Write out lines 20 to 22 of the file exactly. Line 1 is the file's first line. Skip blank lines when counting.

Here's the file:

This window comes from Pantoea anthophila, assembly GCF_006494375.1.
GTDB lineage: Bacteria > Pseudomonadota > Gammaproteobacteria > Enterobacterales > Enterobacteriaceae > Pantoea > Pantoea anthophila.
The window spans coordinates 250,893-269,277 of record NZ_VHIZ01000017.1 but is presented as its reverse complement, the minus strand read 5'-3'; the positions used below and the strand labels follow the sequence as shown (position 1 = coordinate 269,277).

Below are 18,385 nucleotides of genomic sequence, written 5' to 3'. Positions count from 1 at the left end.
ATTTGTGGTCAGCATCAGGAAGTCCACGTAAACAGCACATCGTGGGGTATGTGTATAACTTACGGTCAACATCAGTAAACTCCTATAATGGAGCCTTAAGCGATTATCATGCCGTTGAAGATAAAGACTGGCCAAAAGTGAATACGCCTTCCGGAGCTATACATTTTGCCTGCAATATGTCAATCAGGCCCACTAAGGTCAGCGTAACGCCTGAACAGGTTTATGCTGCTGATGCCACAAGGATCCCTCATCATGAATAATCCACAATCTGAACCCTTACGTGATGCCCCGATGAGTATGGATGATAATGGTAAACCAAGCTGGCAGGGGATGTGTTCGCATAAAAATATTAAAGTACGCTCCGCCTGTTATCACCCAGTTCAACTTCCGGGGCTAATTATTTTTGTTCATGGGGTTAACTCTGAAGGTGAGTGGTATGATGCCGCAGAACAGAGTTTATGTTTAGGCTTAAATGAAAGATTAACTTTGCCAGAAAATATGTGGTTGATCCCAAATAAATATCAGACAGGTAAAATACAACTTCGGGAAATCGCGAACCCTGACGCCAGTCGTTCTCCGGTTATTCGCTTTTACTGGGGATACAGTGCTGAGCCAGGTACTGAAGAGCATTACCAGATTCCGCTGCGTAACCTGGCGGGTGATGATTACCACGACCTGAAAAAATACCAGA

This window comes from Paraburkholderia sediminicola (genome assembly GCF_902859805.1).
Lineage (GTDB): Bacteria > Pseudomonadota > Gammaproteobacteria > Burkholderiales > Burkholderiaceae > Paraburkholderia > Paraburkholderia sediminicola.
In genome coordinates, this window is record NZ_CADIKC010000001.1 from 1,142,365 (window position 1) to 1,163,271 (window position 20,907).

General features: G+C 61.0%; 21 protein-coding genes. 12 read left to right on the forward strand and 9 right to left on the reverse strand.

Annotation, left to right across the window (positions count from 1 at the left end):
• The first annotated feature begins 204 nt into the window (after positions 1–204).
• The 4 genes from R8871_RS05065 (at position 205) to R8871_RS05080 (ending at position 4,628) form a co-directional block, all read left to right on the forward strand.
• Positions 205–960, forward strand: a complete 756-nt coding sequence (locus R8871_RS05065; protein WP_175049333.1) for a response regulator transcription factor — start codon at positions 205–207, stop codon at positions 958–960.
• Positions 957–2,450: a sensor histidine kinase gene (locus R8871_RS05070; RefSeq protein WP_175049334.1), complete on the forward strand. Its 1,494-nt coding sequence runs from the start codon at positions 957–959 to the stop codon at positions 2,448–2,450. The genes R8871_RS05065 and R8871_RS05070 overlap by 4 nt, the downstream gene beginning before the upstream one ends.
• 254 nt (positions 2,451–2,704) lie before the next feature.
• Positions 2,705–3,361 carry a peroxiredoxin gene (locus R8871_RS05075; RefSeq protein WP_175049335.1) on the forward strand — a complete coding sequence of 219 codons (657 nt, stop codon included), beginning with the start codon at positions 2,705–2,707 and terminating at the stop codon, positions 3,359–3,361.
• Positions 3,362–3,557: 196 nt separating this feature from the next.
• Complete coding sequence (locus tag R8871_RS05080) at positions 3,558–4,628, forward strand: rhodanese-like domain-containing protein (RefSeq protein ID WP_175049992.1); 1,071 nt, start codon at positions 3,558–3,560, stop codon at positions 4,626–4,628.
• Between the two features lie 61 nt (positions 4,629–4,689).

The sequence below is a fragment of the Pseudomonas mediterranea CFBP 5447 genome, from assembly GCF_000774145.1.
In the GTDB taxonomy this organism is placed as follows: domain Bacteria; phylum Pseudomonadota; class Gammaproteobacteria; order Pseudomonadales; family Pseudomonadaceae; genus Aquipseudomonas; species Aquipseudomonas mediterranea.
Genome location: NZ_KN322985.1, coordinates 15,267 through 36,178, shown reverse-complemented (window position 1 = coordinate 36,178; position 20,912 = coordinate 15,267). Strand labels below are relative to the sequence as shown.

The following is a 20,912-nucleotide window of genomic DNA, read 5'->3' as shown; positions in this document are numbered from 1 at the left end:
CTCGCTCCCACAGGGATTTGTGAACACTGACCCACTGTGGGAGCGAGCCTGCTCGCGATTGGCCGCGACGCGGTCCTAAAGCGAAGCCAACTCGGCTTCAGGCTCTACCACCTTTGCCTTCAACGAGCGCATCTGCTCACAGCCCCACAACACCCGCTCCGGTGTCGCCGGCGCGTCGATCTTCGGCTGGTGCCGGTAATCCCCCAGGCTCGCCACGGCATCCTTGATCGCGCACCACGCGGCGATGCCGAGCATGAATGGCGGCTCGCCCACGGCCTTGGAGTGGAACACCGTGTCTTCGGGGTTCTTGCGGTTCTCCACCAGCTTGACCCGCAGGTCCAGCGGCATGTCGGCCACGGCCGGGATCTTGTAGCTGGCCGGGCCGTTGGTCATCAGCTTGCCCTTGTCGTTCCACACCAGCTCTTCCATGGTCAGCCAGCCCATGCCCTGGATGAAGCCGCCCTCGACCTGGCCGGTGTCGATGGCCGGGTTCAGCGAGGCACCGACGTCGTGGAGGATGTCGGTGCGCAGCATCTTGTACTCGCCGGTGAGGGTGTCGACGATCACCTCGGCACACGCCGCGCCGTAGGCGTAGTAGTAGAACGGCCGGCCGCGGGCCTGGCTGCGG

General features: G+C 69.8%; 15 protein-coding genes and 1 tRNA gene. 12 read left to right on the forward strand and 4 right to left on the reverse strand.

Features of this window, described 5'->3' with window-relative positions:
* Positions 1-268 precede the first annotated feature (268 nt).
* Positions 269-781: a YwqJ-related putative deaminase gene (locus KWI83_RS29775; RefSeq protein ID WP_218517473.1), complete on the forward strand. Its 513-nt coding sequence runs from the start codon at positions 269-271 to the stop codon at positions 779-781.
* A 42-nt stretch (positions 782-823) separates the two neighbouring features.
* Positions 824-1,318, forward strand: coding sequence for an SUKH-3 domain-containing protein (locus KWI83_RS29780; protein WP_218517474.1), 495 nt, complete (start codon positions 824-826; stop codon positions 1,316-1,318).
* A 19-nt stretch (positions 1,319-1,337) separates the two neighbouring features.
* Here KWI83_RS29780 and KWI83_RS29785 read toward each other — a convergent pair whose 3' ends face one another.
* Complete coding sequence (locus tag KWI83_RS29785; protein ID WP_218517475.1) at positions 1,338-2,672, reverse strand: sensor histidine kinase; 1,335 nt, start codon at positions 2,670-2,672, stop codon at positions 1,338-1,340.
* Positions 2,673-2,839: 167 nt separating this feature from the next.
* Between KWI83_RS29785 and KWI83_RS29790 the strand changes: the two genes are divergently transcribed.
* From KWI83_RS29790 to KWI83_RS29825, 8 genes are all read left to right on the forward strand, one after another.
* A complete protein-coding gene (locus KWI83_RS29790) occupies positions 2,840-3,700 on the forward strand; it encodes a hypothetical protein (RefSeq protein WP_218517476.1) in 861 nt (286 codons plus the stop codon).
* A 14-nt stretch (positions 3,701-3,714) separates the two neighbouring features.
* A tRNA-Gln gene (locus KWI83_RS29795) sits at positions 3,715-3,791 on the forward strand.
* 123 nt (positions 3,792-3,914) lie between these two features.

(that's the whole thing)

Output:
The sequence below is a fragment of the Pseudomonas mediterranea CFBP 5447 genome, from assembly GCF_000774145.1.
In the GTDB taxonomy this organism is placed as follows: domain Bacteria; phylum Pseudomonadota; class Gammaproteobacteria; order Pseudomonadales; family Pseudomonadaceae; genus Aquipseudomonas; species Aquipseudomonas mediterranea.
Genome location: NZ_KN322985.1, coordinates 15,267 through 36,178, shown reverse-complemented (window position 1 = coordinate 36,178; position 20,912 = coordinate 15,267). Strand labels below are relative to the sequence as shown.